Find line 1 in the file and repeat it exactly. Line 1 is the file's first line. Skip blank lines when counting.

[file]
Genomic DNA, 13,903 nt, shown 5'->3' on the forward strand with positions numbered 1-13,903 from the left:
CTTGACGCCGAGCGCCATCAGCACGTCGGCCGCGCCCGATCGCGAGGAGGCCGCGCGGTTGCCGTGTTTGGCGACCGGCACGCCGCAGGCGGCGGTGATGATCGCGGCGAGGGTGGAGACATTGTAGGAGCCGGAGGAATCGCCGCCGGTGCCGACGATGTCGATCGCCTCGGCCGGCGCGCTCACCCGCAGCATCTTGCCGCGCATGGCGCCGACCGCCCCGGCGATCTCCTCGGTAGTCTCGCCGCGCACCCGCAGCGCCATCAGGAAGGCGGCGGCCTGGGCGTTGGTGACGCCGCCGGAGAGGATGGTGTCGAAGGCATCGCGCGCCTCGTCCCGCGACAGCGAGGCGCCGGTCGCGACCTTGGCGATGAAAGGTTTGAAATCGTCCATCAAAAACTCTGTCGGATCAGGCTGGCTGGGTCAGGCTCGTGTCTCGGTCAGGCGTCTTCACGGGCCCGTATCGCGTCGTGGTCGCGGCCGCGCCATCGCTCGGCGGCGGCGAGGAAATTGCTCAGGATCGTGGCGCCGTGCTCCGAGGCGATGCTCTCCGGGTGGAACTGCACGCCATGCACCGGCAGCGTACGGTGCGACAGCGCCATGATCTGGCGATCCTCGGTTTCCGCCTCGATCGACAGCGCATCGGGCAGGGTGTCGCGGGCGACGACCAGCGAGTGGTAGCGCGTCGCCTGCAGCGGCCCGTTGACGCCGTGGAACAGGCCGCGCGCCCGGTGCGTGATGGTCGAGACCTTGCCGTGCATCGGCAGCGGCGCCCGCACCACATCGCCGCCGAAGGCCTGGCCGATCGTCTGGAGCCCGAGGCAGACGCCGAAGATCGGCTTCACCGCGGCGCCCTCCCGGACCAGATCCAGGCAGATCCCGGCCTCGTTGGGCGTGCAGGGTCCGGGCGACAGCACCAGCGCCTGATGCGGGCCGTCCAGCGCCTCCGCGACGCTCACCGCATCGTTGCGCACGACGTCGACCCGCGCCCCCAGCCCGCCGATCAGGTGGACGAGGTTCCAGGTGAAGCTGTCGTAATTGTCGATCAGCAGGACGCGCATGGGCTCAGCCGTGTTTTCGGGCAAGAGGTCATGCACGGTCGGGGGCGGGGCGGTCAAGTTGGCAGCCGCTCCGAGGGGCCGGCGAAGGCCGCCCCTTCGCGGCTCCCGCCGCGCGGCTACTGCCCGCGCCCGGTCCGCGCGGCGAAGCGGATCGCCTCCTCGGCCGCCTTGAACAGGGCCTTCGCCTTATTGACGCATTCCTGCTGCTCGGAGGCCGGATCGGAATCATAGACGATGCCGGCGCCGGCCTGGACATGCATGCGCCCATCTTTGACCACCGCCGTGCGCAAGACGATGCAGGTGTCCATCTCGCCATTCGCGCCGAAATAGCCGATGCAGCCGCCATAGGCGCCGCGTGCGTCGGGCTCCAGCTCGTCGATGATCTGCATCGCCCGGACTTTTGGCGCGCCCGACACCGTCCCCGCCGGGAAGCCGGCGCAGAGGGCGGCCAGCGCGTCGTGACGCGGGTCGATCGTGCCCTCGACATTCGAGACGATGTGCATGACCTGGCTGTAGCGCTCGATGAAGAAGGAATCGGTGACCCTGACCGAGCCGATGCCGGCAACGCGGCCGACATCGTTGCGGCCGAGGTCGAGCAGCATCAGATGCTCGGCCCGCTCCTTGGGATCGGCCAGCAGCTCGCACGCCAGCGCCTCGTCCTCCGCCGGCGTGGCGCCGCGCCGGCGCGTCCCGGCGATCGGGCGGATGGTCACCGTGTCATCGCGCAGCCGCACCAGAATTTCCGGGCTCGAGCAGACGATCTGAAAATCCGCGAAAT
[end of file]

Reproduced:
Genomic DNA, 13,903 nt, shown 5'->3' on the forward strand with positions numbered 1-13,903 from the left: